Iceland is playing a key role both in aiding Ukraine in its fight against Russian invaders, and in safeguarding the future of the Arctic region, an area close to Estonians' hearts too, President Alar Karis says.
The president made his remarks while on an official visit to Iceland Thursday, where he met with that country's leadership and addressed an Arctic Circle assembly meeting in Reykjavik.
Speaking after a meeting with his Icelandic counterpart, Guðni Jóhannesson, Karis said: "Recent attacks on infrastructure facilities in our region have forced us to be even more attentive to possible hybrid threats than was the case before, though the increasingly effective cooperation of states is helping to mitigate these risks."
The kangaroo referenda and large-scale missile attacks on Ukrainian cities which Russia has recently conducted point to its desire to escalate the conflict, hence the need for western sanctions to continue for as long as possible, President Karis said, while the Estonian head of state also thanked the Icelandic people for an initiative which has seen warm clothing, including knitted woolen socks, and other equipment needed to get through the winter being sent to Ukrainian forces.
Speaking later at an Arctic Circle assembly meeting, Karis stressed the need to keep the Arctic a region free of tension, where international law is considered paramount and where development is determined by a peaceful scientific outlook, notwithstanding a Russian declaration of its "right" to gain full control over both existing and new maritime transport routes that are emerging in the Arctic due to climate change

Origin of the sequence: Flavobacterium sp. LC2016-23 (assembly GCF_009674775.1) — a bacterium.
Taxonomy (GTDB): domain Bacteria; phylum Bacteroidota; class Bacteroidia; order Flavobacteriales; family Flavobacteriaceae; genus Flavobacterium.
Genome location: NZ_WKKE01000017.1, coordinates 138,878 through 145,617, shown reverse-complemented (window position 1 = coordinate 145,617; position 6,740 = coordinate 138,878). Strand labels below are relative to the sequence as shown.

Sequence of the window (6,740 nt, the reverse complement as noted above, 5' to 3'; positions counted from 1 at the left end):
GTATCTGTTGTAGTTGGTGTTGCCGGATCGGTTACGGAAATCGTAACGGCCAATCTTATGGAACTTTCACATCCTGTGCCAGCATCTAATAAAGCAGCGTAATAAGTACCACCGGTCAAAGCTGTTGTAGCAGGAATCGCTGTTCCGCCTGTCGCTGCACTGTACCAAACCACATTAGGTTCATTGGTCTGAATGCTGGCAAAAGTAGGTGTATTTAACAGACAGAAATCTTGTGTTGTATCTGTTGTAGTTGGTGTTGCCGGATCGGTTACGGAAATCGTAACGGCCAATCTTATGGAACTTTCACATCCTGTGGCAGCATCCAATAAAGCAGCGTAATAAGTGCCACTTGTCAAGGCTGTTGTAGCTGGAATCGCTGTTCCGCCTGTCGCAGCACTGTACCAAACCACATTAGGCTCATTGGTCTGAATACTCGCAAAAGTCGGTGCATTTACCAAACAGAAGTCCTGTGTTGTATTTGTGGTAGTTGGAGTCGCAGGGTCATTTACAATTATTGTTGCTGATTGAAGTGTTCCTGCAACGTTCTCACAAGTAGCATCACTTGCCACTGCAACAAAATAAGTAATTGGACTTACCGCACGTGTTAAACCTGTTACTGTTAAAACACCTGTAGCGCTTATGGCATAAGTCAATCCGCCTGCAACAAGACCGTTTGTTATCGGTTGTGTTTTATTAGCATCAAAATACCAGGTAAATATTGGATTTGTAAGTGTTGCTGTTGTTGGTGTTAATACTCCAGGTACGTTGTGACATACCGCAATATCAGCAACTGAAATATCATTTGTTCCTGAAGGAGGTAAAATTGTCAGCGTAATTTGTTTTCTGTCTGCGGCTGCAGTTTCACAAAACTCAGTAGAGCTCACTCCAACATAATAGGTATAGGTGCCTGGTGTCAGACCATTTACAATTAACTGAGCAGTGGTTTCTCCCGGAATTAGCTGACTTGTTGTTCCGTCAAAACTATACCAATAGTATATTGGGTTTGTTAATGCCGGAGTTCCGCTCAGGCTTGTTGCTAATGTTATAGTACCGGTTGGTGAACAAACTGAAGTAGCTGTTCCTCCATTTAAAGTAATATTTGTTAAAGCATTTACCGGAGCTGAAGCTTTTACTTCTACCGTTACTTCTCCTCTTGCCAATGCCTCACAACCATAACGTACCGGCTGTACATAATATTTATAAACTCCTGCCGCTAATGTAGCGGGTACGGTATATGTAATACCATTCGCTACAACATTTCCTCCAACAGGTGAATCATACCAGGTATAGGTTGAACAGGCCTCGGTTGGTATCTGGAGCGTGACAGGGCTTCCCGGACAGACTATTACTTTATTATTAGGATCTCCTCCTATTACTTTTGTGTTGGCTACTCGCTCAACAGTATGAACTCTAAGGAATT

President Karis also presented Estonia's opportunities in shaping the future of the Arctic, noting that new technologies offer opportunities for sparsely populated areas.
"The core of Estonia's digital society has been the provision of necessary services even to the residents in the most remote areas. In the same way, we could even offer digital learning opportunities, digital patient platforms, and various participatory democratic solutions to remote communities in the Arctic," Karis said, per a president's office press release.
That the voice of indigenous peoples in the Arctic region be heard is also essential
"We do not connect the fate of the Arctic with our economic interests or geopolitics, unlike some major powers," Karis said.
"Instead, we can give our assurance that the Arctic is in our genetic makeup, while our Finno-Ugric roots connect us with indigenous peoples in the Arctic region," the head of state went on.
With regard to the environment, Karis highlighted the role of international scientific cooperation, which Estonia plays a role in.
"To stand up for the Arctic, we need to collect much more data about all the changes that have been affecting the region. In this way, we can deal mainly with the causes and not only with the endlessly intensifying consequences that dangerous changes in the natural environment bring to the international community."
Estonian scientists have been key in both environmental and cultural aspects of arctic study, while the largest gene bank covering the indigenous peoples of Siberia is located in Estonia, Karis, himself a geneticist by education, went on.
Joining the president on the panel discussion was Prime Minister of Iceland Katrin Jakobsdóttir, Governor General of Canada Mary Simon, Crown Prince Haakon of Norway and Prime Minister of Greenland Múte B. Egede, while Karis also met with president of the Arctic Circle assembly, and former president of the country, Ólafur Ragnar Grimsson, while in Reykjavik.
Editor: Andrew Whyte
Source: Office of the President of the Republic of Estonia